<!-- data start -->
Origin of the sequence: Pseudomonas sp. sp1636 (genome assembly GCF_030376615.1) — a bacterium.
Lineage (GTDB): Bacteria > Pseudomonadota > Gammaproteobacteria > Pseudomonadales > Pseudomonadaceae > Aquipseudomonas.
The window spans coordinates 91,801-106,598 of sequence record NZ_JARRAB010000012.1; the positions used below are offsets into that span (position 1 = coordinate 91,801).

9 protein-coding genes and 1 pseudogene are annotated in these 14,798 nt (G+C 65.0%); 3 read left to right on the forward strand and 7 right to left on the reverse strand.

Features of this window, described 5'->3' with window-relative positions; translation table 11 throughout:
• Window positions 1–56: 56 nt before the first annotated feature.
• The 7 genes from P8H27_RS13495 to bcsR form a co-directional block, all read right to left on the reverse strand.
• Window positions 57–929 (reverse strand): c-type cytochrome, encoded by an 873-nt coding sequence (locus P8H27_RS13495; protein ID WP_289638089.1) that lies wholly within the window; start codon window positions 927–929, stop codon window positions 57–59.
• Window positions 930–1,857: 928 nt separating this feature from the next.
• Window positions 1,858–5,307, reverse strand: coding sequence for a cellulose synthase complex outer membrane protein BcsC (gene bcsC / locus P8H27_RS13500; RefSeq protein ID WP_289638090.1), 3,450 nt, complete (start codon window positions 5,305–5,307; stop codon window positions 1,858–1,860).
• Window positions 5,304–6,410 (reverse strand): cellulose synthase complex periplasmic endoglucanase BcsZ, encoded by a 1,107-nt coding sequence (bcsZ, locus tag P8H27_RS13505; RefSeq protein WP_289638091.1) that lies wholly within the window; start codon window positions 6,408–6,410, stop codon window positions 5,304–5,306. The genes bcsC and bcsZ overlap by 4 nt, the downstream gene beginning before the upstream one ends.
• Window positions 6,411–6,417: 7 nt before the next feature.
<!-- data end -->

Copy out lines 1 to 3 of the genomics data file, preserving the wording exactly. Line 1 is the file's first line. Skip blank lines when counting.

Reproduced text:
Origin of the sequence: Pseudomonas sp. sp1636 (genome assembly GCF_030376615.1) — a bacterium.
Lineage (GTDB): Bacteria > Pseudomonadota > Gammaproteobacteria > Pseudomonadales > Pseudomonadaceae > Aquipseudomonas.
The window spans coordinates 91,801-106,598 of sequence record NZ_JARRAB010000012.1; the positions used below are offsets into that span (position 1 = coordinate 91,801).